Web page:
After Paul yielded the floor, Sen. Dick Durbin, D-Ill., filed a motion to cut off debate on Brennan's nomination, setting up a vote for later this week.
Paul, a critic of Obama's drone policy, started just before noon Wednesday by demanding the president or Attorney General Eric Holder issue a statement assuring that the aircraft would not be used in the United States to kill terrorism suspects who are U.S. citizens. But by the time he left the Senate floor, Paul said he'd received no response.
Paul wasn't picky about the format, saying at one point he'd be happy with a telegram or a Tweet. Paul said he recognized he can't stop Brennan from being confirmed. But the nomination was the right vehicle for a debate over what the Obama White House believes are the limits of the federal government's ability to conduct lethal operations against suspected terrorists, he said.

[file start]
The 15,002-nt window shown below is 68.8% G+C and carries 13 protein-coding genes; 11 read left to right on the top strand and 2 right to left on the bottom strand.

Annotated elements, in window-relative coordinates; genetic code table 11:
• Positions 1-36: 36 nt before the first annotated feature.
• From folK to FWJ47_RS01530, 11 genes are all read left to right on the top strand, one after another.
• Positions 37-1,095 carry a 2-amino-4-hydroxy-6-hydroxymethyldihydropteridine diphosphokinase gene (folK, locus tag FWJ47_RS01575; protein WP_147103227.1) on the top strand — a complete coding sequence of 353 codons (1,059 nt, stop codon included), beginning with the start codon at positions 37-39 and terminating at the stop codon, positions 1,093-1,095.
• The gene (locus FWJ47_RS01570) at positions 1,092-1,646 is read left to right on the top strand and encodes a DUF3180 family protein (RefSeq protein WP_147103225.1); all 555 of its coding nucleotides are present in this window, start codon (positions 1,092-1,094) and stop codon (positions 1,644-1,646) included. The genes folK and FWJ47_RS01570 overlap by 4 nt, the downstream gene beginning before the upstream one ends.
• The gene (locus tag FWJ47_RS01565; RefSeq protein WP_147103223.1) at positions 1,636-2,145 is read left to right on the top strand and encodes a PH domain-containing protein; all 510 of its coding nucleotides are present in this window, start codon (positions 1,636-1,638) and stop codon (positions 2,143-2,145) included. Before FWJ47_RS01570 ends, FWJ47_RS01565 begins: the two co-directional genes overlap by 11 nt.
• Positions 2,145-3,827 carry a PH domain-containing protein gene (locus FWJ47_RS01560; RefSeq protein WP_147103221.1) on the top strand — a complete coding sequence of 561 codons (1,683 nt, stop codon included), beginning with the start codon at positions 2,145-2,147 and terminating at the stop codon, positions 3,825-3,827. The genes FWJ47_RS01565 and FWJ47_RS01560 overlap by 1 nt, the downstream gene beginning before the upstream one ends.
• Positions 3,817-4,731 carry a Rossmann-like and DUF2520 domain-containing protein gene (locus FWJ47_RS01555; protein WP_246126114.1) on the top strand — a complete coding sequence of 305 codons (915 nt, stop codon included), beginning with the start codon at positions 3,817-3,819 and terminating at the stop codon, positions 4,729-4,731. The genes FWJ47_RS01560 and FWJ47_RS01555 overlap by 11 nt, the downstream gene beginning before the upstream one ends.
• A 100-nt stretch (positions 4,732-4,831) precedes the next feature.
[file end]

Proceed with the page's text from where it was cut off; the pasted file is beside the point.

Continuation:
"No president has the right to say he is judge, jury and executioner," Paul said.
The National Republican Senatorial Committee used Paul's stand to raise money for GOP candidates and said Thursday that they received donations "in the high five figures as of last tally."
About a dozen of Paul's colleagues who share his conservative views came to the floor to take turns speaking for him and trading questions. McConnell congratulated Paul for his "tenacity and for his conviction," and he called Brennan a "controversial nominee."
Sen. Ted Cruz, R-Texas, read Twitter messages from people eager to "Stand With Rand." The Twitterverse, said Cruz, is "blowing up." And as the night went on, Cruz spoke for longer periods as Paul leaned against a desk across the floor. Cruz, an insurgent Republican with strong tea party backing, read passages from Shakespeare's "Henry V" and lines from the 1970 movie "Patton," starring George C. Scott.